It's nice to step away from the commercial grade meat grinder and hear some stories behind the foods that serve as foundational elements to the culinary industry. Something made you decide I love food enough to make a living off serving it. Part of that is rooted in the history of the food itself.
Newsflash: human beings need food to survive. If we're obliged to eat to live, we might as well make it delicious at the same time, right? Millennials love going out to eat and 67% of them prefer healthy options whilst restaurant hopping. But how many of us know where our food comes from? Today we're going to look at the story of a Vietnamese sandwich: Banh Mi.
Born from colonialism
The French occupied Vietnam in a place called Cochinchina. Transporting European foods across the world to Vietnam didn't work very well, so they ate local Vietnamese foods. However, wheat wouldn't grow there, so they transported bread to the colony. To exercise superiority over the Vietnamese, they didn't allow them to eat bread.
World War I happened and the French were distracted by Germany, eventually capturing some of their stores. This is the first time the Vietnamese were allowed to have bread, though only consuming after European fashion: with meats, cheeses, fruits, etc.
Banh Mise En Place
The original sandwich came from Saigon in the 1950s when the French were defeated at Dien Bien Phu. A couple, known as Mr. and Mrs. Le, finally able to use bread their own way, was the first to make the sandwich. With all ingredients in the bread as a portable, edible container, they became enormously popular. Pickled veggies, proteins, baguettes, and various herbs and spices all paired together for a delicious meal on the go. To this day, the family runs a restaurant in Vietnam called Banh Mi Hoa Ma.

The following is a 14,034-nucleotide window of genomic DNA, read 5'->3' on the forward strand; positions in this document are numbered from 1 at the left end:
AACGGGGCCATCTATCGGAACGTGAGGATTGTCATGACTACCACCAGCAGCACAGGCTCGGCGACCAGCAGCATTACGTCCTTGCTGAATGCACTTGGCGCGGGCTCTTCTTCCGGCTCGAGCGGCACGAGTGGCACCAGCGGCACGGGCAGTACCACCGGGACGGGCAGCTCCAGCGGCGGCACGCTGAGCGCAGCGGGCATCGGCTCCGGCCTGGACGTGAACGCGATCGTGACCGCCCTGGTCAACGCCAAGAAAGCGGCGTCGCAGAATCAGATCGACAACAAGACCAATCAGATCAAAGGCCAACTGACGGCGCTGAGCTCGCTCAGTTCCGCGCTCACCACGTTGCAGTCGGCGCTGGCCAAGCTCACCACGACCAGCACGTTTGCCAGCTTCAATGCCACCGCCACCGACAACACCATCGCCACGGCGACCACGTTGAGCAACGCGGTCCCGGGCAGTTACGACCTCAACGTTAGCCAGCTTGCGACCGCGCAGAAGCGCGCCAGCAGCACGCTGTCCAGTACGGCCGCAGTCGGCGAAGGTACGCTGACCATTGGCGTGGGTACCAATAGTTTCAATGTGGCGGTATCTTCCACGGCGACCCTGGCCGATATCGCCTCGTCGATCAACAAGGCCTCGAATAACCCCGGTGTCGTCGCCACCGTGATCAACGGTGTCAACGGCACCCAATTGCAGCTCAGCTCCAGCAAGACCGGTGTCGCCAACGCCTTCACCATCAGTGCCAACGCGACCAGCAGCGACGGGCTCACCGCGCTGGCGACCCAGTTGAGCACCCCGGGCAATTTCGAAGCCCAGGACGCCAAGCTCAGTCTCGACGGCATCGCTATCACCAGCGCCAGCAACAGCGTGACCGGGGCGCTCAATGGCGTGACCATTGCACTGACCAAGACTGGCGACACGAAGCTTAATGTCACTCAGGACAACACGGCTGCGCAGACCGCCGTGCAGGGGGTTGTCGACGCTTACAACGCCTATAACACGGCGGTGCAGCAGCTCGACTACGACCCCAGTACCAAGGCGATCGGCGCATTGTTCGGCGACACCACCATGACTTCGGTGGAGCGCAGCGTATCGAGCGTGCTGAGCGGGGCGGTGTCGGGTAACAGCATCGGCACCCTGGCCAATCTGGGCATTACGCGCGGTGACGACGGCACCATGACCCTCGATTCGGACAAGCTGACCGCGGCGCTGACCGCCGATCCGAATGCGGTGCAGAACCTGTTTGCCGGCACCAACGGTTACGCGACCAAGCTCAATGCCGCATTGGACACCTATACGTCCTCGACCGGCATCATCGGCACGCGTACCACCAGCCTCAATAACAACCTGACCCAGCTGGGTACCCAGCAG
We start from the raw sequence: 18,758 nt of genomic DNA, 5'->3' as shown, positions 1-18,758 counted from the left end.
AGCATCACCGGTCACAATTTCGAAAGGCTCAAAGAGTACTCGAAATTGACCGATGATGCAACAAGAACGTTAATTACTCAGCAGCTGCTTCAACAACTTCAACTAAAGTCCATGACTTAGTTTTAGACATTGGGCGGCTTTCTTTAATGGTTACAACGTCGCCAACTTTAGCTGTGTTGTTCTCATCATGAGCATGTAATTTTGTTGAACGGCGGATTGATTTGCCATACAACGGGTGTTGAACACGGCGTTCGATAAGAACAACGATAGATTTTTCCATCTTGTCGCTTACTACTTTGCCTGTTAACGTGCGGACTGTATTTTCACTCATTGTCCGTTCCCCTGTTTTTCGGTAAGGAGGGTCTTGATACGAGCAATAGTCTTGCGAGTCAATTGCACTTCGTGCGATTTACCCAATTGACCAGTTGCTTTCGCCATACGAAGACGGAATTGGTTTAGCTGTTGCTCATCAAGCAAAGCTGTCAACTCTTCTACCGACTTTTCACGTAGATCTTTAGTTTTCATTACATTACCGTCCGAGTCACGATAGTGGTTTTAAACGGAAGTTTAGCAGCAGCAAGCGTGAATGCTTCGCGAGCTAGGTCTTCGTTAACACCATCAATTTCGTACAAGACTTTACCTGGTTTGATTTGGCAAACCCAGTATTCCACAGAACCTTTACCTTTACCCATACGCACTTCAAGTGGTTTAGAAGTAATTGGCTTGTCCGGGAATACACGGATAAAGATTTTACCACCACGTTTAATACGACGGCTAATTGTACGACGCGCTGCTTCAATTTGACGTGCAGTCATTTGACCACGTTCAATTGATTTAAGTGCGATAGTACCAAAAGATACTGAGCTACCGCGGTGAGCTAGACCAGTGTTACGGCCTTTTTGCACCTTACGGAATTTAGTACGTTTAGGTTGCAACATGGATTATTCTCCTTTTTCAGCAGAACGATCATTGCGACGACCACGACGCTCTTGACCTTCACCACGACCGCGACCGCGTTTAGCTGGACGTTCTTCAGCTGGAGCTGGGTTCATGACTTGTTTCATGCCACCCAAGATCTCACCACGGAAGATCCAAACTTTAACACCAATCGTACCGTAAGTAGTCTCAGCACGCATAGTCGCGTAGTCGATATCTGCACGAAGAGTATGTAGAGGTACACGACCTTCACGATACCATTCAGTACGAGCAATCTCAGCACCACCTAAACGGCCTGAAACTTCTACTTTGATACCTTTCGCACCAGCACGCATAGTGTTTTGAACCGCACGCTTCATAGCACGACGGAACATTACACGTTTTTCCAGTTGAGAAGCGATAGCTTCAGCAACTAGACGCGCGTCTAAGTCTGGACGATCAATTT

Shortly thereafter, the banh mi sandwich was introduced to the world as people fled Vietnam and came to the United States and Europe. Already having strong Vietnamese populations in many of these places, the humble sandwich became an international staple over time.
So, when you're dreading the din of your commercial grade meat grinder, you're fed up with cutting meat, grinding meat, and look ill on the food industry, reflect on the banh mi. It went through much more difficulty than not having the best meat grinder on the market. Food for thought.